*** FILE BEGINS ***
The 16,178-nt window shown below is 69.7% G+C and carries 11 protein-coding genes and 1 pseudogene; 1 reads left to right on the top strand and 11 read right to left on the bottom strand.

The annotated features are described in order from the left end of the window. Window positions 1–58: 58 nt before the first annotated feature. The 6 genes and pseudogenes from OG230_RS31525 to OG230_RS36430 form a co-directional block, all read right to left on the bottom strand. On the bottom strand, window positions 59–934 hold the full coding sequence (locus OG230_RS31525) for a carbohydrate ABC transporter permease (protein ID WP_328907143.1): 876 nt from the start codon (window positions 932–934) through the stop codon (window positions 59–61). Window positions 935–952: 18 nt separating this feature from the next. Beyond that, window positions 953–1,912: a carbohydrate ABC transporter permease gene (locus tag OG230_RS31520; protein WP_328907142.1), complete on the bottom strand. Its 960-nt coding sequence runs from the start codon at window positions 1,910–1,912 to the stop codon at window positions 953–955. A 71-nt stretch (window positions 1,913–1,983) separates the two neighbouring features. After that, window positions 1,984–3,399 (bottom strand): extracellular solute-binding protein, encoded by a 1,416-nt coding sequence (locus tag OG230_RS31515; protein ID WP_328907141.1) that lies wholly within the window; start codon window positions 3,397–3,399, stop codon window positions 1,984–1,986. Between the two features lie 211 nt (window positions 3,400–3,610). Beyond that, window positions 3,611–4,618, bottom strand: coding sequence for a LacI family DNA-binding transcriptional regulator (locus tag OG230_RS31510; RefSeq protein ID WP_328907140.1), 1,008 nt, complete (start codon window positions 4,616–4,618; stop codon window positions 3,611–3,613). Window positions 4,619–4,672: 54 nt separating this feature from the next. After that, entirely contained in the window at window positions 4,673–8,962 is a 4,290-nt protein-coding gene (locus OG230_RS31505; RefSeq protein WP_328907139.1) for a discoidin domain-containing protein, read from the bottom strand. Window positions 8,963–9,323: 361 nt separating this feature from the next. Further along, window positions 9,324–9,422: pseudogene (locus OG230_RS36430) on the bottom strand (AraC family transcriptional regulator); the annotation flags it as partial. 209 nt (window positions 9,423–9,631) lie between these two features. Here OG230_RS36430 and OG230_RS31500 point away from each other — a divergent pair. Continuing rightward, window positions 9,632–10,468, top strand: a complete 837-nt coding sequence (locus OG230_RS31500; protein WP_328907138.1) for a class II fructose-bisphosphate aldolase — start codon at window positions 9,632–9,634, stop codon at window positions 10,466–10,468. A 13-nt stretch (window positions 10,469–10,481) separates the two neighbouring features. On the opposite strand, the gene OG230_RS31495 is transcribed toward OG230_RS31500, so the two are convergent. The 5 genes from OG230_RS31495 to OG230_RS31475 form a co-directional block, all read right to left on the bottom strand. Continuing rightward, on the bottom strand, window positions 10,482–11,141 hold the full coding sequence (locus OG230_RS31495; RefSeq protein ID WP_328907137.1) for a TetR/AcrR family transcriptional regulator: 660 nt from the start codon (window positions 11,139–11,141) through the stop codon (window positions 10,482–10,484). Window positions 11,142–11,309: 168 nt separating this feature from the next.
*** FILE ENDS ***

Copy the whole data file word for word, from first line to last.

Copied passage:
The 16,178-nt window shown below is 69.7% G+C and carries 11 protein-coding genes and 1 pseudogene; 1 reads left to right on the top strand and 11 read right to left on the bottom strand.

The annotated features are described in order from the left end of the window. Window positions 1–58: 58 nt before the first annotated feature. The 6 genes and pseudogenes from OG230_RS31525 to OG230_RS36430 form a co-directional block, all read right to left on the bottom strand. On the bottom strand, window positions 59–934 hold the full coding sequence (locus OG230_RS31525) for a carbohydrate ABC transporter permease (protein ID WP_328907143.1): 876 nt from the start codon (window positions 932–934) through the stop codon (window positions 59–61). Window positions 935–952: 18 nt separating this feature from the next. Beyond that, window positions 953–1,912: a carbohydrate ABC transporter permease gene (locus tag OG230_RS31520; protein WP_328907142.1), complete on the bottom strand. Its 960-nt coding sequence runs from the start codon at window positions 1,910–1,912 to the stop codon at window positions 953–955. A 71-nt stretch (window positions 1,913–1,983) separates the two neighbouring features. After that, window positions 1,984–3,399 (bottom strand): extracellular solute-binding protein, encoded by a 1,416-nt coding sequence (locus tag OG230_RS31515; protein ID WP_328907141.1) that lies wholly within the window; start codon window positions 3,397–3,399, stop codon window positions 1,984–1,986. Between the two features lie 211 nt (window positions 3,400–3,610). Beyond that, window positions 3,611–4,618, bottom strand: coding sequence for a LacI family DNA-binding transcriptional regulator (locus tag OG230_RS31510; RefSeq protein ID WP_328907140.1), 1,008 nt, complete (start codon window positions 4,616–4,618; stop codon window positions 3,611–3,613). Window positions 4,619–4,672: 54 nt separating this feature from the next. After that, entirely contained in the window at window positions 4,673–8,962 is a 4,290-nt protein-coding gene (locus OG230_RS31505; RefSeq protein WP_328907139.1) for a discoidin domain-containing protein, read from the bottom strand. Window positions 8,963–9,323: 361 nt separating this feature from the next. Further along, window positions 9,324–9,422: pseudogene (locus OG230_RS36430) on the bottom strand (AraC family transcriptional regulator); the annotation flags it as partial. 209 nt (window positions 9,423–9,631) lie between these two features. Here OG230_RS36430 and OG230_RS31500 point away from each other — a divergent pair. Continuing rightward, window positions 9,632–10,468, top strand: a complete 837-nt coding sequence (locus OG230_RS31500; protein WP_328907138.1) for a class II fructose-bisphosphate aldolase — start codon at window positions 9,632–9,634, stop codon at window positions 10,466–10,468. A 13-nt stretch (window positions 10,469–10,481) separates the two neighbouring features. On the opposite strand, the gene OG230_RS31495 is transcribed toward OG230_RS31500, so the two are convergent. The 5 genes from OG230_RS31495 to OG230_RS31475 form a co-directional block, all read right to left on the bottom strand. Continuing rightward, on the bottom strand, window positions 10,482–11,141 hold the full coding sequence (locus OG230_RS31495; RefSeq protein ID WP_328907137.1) for a TetR/AcrR family transcriptional regulator: 660 nt from the start codon (window positions 11,139–11,141) through the stop codon (window positions 10,482–10,484). Window positions 11,142–11,309: 168 nt separating this feature from the next.